Food Poetry: september 15, 2001

The intersection of food and poetry is a natural one: both are subjects that concern themselves with experience, memory, sense, and self. In honor of National Poetry Month, we’ve asked some of our favorite poets from around the world to share works—each poem in print for the first time overall or in English—that fuse the poetic with the edible.

september 15, 2001

by Lila Zemborain

the fissure in the blue is growing while
reality survives in the voices of children
giving coherence to what's near; the affront in
the corners banishes in an instant the
certainty that passes through cooking pots, the
mood of detergent in clothes being washed
and dried with appropriate technologies terrifies
now even more than the box cutter; how to
prevent the restlessness that's lurking in every
glance? lowering the eyes to examine what
settles in unexpectedly when she sees rain
falling or laughter distracts her by mistake;
following the precepts of a secular tiredness
she talks about the closest things as if the
emergencies or sayings were other, without
thinking that words are entangled from outside
in a bold-faced lie: oh human uncertainty
so many times sung in poems! there is no way
to stall the pain in one place, without it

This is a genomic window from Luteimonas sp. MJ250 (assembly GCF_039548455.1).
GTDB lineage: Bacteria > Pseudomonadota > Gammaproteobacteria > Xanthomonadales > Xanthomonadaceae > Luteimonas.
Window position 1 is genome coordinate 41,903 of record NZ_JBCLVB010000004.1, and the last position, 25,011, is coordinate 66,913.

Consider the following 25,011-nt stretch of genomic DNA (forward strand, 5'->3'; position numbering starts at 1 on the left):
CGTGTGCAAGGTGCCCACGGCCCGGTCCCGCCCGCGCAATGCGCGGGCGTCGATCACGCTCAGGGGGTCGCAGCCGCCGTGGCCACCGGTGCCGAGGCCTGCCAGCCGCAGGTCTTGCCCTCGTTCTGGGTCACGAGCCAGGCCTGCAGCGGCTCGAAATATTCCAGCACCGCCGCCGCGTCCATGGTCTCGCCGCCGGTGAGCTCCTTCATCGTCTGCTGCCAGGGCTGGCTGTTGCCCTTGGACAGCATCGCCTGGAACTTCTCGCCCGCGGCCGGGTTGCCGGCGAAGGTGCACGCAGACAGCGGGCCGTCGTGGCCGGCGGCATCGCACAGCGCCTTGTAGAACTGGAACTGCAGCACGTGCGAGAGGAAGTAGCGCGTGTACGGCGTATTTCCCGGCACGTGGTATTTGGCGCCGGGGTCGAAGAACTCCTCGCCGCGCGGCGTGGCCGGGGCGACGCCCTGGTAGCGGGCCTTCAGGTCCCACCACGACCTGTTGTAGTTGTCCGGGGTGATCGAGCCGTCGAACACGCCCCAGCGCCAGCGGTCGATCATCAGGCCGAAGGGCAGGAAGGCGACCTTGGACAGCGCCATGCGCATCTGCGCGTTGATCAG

spreading in stages; now it's the eyes that
rest heavily in the cheeks knowing that you
need to put the chicken with onions in the oven;
that meat tempering in its juices warms up
the heart; she'd like to marinate the impossible
with lies, nothing stops, however, everything
keeps moving; only one idea surrounds her:
to beat the shadows at their game

Lila Zemborain is an Argentine poet and critic who has lived in NewYork City since 1985. She is the author of the poetry collections Abrete sesamo debajo del agua (Buenos Aires: Ultimo Reino, 1993), Usted (Ultimo Reino, 1998), Guardianes delsecreto (Buenos Aires: Tse-Tse, 2002), Malvas orquideas delmar (Tse-Tse, 2004; published as Mauve Sea-Orchids (New York: Belladonna Books, 2007), and Rasgado (Tse-Tse, 2006).

Translated by Mariela Mendez and Daniel Coudriet


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